Global fossil fuel production to rise despite assurances by governments

fossil fuel 2021 production gap report
The governments will raise oil and gas output in the next 20 years, while effecting a small decrease in coal output, says the UNEP 2021 Production Gap Report on fossil fuels.

Despite their public pronouncements on climate change and net-zero targets, nations will produce more than double the amount of fossil fuels in 2030 than what is consistent with the global warming limit of 1.5°C above the pre-industrial levels.

The governments will raise oil and gas output in the next 20 years, while effecting a small decrease in coal output, says the 2021 Production Gap Report by the UN Environment Programme (UNEP). This means the expected cut in the output of fossil fuels is not happening at least till 2040. This means world leaders converging at Glasgow later this month for COP26, the United Nations climate change negotiations, will need to take urgent steps to close the fossil fuel production gap.

“The governments are planning to produce around 110% more fossil fuels in 2030 than would be consistent with limiting global warming to 1.5°C, and 45% more than would be consistent with limiting warming to 2°C,” says the report. By 2040, the excess output will rise to 190% and 89%.

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India leans on coal for power generation

The report says India’s nationally determined contributions promises a 33–35% cut in carbon emissions intensity by 2030, compared with the 2005 level. The country looks to achieve an installed capacity of renewables and nuclear energy that is around 40% of its total capacity. However, the country plans to invest Rs 500 billion in coal mine infrastructure that goes against the grain of this commitment. India looks to expand coal production by more than half by 2024 to 1,149 million tonne. It also plans to raise its oil and gas production by 40% during the period.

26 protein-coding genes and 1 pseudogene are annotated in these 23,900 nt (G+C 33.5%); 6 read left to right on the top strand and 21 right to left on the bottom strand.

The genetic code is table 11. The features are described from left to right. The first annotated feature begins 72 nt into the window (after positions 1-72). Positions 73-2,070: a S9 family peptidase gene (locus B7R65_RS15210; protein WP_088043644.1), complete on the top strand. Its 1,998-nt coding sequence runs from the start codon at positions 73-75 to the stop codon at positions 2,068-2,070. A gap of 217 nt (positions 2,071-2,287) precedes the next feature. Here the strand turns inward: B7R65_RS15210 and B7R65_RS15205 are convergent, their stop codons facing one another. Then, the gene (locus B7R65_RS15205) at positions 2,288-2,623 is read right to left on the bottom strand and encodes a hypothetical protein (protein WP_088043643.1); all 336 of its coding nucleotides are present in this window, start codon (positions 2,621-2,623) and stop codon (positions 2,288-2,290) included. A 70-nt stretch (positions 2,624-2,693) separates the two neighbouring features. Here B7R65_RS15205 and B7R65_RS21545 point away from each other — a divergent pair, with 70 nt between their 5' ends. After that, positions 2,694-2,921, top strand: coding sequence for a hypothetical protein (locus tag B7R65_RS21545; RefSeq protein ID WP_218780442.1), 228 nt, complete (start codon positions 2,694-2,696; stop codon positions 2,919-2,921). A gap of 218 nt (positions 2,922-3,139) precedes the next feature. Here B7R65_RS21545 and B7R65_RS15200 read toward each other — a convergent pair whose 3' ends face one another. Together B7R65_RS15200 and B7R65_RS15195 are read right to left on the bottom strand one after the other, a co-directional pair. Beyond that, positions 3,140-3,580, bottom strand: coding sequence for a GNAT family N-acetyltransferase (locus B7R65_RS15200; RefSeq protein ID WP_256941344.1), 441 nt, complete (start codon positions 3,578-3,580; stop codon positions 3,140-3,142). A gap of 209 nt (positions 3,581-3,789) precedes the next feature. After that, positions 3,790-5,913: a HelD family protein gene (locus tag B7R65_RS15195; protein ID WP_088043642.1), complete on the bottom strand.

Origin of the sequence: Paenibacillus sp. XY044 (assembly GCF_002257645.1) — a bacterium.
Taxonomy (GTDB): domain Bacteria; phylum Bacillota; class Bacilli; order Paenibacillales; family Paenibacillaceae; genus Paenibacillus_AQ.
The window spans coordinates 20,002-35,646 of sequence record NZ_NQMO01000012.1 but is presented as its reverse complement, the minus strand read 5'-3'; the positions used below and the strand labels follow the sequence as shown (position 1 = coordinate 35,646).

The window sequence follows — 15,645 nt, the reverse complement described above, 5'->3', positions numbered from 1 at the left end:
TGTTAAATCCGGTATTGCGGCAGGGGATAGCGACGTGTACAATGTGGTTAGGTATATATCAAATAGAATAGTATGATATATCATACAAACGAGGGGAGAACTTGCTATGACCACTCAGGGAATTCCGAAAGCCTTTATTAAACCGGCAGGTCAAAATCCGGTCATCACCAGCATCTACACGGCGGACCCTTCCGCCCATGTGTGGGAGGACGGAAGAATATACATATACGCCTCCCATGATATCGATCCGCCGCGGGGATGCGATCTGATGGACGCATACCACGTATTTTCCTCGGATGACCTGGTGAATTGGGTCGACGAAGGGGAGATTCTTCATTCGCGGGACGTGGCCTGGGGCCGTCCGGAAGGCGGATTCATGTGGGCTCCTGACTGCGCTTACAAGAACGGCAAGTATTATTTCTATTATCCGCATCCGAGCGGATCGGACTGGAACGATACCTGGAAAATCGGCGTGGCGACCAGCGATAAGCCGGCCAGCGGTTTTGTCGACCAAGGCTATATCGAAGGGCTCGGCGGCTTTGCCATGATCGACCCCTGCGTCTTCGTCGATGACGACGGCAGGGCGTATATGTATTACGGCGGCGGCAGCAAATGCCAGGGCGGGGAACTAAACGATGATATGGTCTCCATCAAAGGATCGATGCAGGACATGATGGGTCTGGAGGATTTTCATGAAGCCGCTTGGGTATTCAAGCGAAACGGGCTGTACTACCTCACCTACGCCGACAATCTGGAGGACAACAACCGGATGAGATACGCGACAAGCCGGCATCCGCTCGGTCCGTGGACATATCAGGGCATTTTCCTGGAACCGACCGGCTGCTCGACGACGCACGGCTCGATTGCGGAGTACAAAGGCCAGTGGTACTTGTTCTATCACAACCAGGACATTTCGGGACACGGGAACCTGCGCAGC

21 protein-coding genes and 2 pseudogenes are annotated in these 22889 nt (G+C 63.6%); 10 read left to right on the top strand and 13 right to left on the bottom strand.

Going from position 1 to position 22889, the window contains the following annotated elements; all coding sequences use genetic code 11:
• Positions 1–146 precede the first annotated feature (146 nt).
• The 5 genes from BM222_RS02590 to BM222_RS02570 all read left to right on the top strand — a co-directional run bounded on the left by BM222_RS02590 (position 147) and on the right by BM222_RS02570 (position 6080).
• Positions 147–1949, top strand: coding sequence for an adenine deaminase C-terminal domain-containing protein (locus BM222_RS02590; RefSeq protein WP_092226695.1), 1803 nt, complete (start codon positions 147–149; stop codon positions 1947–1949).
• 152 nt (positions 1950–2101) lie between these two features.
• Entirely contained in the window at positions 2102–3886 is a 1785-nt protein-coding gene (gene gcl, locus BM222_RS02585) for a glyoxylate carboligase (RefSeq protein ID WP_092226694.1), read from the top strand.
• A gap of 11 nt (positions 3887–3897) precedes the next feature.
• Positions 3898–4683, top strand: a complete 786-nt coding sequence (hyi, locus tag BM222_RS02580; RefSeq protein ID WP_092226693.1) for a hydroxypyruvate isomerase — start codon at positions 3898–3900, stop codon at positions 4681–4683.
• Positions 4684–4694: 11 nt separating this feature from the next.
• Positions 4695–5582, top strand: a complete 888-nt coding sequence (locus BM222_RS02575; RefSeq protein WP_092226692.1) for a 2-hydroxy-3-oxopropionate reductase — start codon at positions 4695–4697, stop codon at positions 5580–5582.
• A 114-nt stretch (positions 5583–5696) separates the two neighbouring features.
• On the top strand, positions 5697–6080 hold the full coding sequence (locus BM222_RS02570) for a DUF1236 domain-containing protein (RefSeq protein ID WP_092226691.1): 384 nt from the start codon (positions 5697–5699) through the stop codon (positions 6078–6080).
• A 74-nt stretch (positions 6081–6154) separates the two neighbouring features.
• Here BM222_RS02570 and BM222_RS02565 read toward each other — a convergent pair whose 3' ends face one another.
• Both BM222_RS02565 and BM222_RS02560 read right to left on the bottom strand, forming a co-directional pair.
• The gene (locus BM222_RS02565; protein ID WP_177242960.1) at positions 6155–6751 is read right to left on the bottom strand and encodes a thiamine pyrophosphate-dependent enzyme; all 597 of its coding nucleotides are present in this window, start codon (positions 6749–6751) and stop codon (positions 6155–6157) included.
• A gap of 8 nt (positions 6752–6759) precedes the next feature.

The report has country profiles of 15 major producer countries that show most of them support fossil fuel production. These countries are the United States, China, India, Australia, Brazil, Canada, Germany, Indonesia, Mexico, Norway, Russia, Saudi Arabia, South Africa, the United Arab Emirates, and the United Kingdom. The profiles give a roundup of each nation’s climate ambitions, views, projections, support for fossil fuel production, as well as emerging policies towards a cut in production.

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Fossil fuel output to rise across the world

Global gas output is expected to increase between 2020 and 2040, which is inconsistent with the targets set by Paris Agreement for temperature increase limits. The governments have earmarked more than $300 billion fresh funds for fossil fuel activities since the Covid-19 outbreak — a amount higher than what they have set aside for clean energy.

Global finance for fossil fuel production in G20 nations from multilateral development banks has fallen in recent years. A third of MDBs and development finance institutions have embraced policies that exclude fossil fuel activities from their future finance plans.

UNEP has produced this report along with International Institute for Sustainable Development (IISD), Overseas Development Institute (ODI), E3G and the Stockholm Environment Institute. The research was conducted by more than 40 researchers from several universities, research organizations and think tanks.

Leaders of more than 100 nations will reach Glasgow later this month for COP26 summit beginning on October 31. The 195 countries that are part of the Paris Agreement have given assurances to cut green-house gas emissions by 2030. Most of them have accepted firm targets to achieve net-zero emissions. The UNEP report is expected to be discussed at COP26 and the leaders may accept tougher targets for greenhouse emissions based on its findings.

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